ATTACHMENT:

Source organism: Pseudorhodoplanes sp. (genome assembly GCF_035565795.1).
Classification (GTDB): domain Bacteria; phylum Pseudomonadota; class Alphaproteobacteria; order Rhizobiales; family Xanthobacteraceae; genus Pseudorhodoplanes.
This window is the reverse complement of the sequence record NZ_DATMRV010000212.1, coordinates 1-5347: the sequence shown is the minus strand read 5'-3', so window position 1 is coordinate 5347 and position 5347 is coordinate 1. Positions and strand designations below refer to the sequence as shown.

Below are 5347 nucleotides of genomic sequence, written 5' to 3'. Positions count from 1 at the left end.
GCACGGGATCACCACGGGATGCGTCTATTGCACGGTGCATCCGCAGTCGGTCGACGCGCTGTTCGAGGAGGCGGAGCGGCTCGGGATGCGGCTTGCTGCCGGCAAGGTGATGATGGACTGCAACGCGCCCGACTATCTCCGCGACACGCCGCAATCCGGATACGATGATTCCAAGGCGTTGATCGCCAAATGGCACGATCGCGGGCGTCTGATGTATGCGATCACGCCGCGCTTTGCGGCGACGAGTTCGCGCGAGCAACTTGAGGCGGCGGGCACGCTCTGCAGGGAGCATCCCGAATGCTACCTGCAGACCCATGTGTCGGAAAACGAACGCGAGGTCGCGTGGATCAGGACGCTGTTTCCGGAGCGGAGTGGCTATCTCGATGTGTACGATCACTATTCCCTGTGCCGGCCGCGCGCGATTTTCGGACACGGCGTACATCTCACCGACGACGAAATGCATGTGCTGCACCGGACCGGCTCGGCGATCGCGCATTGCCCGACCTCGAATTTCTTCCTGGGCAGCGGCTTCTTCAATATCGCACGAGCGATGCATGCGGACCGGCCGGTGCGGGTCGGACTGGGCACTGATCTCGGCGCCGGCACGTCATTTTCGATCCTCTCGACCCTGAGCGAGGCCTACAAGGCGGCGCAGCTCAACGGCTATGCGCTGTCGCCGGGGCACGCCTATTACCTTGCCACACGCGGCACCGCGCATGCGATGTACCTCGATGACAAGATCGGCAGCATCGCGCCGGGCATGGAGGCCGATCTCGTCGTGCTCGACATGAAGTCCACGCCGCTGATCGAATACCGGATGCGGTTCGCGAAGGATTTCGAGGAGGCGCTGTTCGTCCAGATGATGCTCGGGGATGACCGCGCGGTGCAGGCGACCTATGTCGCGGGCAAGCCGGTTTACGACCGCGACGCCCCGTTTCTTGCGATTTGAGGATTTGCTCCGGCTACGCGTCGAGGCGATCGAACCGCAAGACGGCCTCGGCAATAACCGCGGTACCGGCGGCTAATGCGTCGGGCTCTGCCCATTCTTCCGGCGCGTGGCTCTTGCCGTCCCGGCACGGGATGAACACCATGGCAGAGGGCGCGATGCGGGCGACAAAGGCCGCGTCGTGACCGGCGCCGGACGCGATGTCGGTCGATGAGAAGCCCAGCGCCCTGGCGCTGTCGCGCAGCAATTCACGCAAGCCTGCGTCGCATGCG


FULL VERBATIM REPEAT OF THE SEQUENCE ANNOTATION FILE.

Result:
Source organism: Pseudorhodoplanes sp. (genome assembly GCF_035565795.1).
Classification (GTDB): domain Bacteria; phylum Pseudomonadota; class Alphaproteobacteria; order Rhizobiales; family Xanthobacteraceae; genus Pseudorhodoplanes.
This window is the reverse complement of the sequence record NZ_DATMRV010000212.1, coordinates 1-5347: the sequence shown is the minus strand read 5'-3', so window position 1 is coordinate 5347 and position 5347 is coordinate 1. Positions and strand designations below refer to the sequence as shown.

Below are 5347 nucleotides of genomic sequence, written 5' to 3'. Positions count from 1 at the left end.
GCACGGGATCACCACGGGATGCGTCTATTGCACGGTGCATCCGCAGTCGGTCGACGCGCTGTTCGAGGAGGCGGAGCGGCTCGGGATGCGGCTTGCTGCCGGCAAGGTGATGATGGACTGCAACGCGCCCGACTATCTCCGCGACACGCCGCAATCCGGATACGATGATTCCAAGGCGTTGATCGCCAAATGGCACGATCGCGGGCGTCTGATGTATGCGATCACGCCGCGCTTTGCGGCGACGAGTTCGCGCGAGCAACTTGAGGCGGCGGGCACGCTCTGCAGGGAGCATCCCGAATGCTACCTGCAGACCCATGTGTCGGAAAACGAACGCGAGGTCGCGTGGATCAGGACGCTGTTTCCGGAGCGGAGTGGCTATCTCGATGTGTACGATCACTATTCCCTGTGCCGGCCGCGCGCGATTTTCGGACACGGCGTACATCTCACCGACGACGAAATGCATGTGCTGCACCGGACCGGCTCGGCGATCGCGCATTGCCCGACCTCGAATTTCTTCCTGGGCAGCGGCTTCTTCAATATCGCACGAGCGATGCATGCGGACCGGCCGGTGCGGGTCGGACTGGGCACTGATCTCGGCGCCGGCACGTCATTTTCGATCCTCTCGACCCTGAGCGAGGCCTACAAGGCGGCGCAGCTCAACGGCTATGCGCTGTCGCCGGGGCACGCCTATTACCTTGCCACACGCGGCACCGCGCATGCGATGTACCTCGATGACAAGATCGGCAGCATCGCGCCGGGCATGGAGGCCGATCTCGTCGTGCTCGACATGAAGTCCACGCCGCTGATCGAATACCGGATGCGGTTCGCGAAGGATTTCGAGGAGGCGCTGTTCGTCCAGATGATGCTCGGGGATGACCGCGCGGTGCAGGCGACCTATGTCGCGGGCAAGCCGGTTTACGACCGCGACGCCCCGTTTCTTGCGATTTGAGGATTTGCTCCGGCTACGCGTCGAGGCGATCGAACCGCAAGACGGCCTCGGCAATAACCGCGGTACCGGCGGCTAATGCGTCGGGCTCTGCCCATTCTTCCGGCGCGTGGCTCTTGCCGTCCCGGCACGGGATGAACACCATGGCAGAGGGCGCGATGCGGGCGACAAAGGCCGCGTCGTGACCGGCGCCGGACGCGATGTCGGTCGATGAGAAGCCCAGCGCCCTGGCGCTGTCGCGCAGCAATTCACGCAAGCCTGCGTCGCATGCG